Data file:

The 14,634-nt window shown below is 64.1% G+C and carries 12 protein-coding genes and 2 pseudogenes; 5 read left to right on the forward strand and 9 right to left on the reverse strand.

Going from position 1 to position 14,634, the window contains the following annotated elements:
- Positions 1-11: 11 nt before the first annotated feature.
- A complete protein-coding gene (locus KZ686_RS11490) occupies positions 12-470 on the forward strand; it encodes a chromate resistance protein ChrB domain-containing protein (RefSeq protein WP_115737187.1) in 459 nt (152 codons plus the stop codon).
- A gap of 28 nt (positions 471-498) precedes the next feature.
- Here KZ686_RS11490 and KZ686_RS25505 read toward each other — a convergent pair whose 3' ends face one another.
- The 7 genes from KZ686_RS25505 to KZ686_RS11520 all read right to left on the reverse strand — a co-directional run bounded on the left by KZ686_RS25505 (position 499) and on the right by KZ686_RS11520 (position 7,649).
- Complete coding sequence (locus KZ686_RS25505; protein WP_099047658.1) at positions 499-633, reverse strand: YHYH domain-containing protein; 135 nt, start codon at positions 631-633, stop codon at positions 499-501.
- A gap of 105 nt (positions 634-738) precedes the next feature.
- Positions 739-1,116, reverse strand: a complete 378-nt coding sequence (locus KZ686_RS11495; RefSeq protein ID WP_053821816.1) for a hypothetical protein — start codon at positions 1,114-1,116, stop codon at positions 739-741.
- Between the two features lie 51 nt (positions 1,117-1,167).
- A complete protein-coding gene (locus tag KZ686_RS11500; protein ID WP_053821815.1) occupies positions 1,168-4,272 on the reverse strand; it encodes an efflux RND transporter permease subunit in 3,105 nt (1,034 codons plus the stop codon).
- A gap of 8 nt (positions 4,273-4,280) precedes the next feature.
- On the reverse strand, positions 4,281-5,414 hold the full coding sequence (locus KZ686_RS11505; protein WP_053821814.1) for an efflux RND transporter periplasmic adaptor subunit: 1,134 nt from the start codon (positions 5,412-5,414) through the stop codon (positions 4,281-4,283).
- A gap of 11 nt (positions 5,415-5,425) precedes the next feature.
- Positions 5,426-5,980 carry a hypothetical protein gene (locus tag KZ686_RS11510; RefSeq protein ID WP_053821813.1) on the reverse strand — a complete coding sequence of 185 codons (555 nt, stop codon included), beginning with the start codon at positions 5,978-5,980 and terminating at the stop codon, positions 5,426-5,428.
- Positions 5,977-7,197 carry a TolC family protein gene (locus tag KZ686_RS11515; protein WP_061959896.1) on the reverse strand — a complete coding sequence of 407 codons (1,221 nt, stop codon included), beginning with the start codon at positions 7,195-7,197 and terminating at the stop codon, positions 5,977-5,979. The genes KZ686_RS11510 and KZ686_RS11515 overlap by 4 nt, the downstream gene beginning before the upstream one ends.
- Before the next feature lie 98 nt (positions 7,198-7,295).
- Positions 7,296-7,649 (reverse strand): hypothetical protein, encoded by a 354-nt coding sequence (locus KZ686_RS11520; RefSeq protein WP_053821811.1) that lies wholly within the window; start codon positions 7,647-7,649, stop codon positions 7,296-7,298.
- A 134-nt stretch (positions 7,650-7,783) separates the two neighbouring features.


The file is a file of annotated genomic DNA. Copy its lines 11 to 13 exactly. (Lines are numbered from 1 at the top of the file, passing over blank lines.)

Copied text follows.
- Between the two features lie 51 nt (positions 1,117-1,167).
- A complete protein-coding gene (locus tag KZ686_RS11500; protein ID WP_053821815.1) occupies positions 1,168-4,272 on the reverse strand; it encodes an efflux RND transporter permease subunit in 3,105 nt (1,034 codons plus the stop codon).
- A gap of 8 nt (positions 4,273-4,280) precedes the next feature.